Some of the world's biggest investment banks have slashed their forecasts for oil, in the wake of a brutal new-year sell-off, with one institution warning it could crash to its lowest level in more than 18 years.
Standard Chartered took the most negative view, warning other asset price movements could send the black stuff crashing to just $10 per barrel. The last time oil sank this low was at the height of the Asian financial crisis in 1998.
"Given that no fundamental relationship is currently driving the oil market toward any equilibrium, prices are being moved almost entirely by financial flows caused by fluctuations in other asset prices, including the US dollar and equity markets," it said.
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"We think prices could fall as low as $10 per barrel before most of the money managers in the market conceded that matters had gone too far."
Global oil prices have collapsed since June 2014, with Brent falling below $32 per barrel for the first time in 12 years yesterday. Its outlook has darkened amid soaring oversupply, China's weakening economy and stock market turmoil, as well as the strong dollar which makes it more expensive for countries using other currencies to buy the black stuff.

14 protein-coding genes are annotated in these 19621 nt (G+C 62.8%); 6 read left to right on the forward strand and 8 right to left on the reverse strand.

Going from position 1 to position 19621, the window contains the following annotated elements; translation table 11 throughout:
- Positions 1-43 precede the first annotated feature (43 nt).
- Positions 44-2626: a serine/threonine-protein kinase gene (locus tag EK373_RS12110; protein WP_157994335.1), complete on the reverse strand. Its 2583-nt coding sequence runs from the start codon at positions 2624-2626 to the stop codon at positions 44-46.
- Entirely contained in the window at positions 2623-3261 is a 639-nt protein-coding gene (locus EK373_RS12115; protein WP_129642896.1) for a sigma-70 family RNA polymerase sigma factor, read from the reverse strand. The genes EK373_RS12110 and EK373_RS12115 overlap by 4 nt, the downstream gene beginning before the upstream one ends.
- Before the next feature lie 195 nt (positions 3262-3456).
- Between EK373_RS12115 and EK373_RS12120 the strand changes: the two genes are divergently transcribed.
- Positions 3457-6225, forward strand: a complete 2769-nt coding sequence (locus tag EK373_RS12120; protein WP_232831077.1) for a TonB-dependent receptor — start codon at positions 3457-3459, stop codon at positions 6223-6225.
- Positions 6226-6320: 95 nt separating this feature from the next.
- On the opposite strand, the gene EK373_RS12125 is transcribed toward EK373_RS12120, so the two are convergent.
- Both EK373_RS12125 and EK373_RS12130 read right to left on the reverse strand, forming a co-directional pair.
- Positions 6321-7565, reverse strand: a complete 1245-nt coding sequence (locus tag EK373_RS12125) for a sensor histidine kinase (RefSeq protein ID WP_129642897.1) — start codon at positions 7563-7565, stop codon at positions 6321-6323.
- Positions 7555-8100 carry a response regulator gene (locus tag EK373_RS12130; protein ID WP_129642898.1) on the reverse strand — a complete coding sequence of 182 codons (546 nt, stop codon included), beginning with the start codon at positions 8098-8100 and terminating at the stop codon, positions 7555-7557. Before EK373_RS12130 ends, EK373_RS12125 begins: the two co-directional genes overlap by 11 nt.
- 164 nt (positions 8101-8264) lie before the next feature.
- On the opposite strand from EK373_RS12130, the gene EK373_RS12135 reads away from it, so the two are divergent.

Similarly, Barclays warned there could be a very bumpy road ahead, as it slashed both its Brent and West Texas Intermediate (WTI) forecasts for 2016 to $37 per barrel. It had previously forecast $60 and $56 for Brent and WTI, respectively.
Barclays said: "Recent price declines for major commodities are now greater than in any crisis of the past 30 years and speculative positioning much more negative than it was even in the depths of the financial crisis."
"That suggests that although the price outlook is weaker than it was previously, the road ahead could be a very bumpy one," it added.
Meanwhile, Macquarie cut its Brent forecast for this year by 24 per cent to $44.5 per barrel. Bank of American took its 2016 forecast for Brent to $46 from $50, and WTI to $45 from $48. SocGen revised its 2016 Brent forecasts by $11.25 to $42.50, and trimmed WTI by $9.25 to $40.50.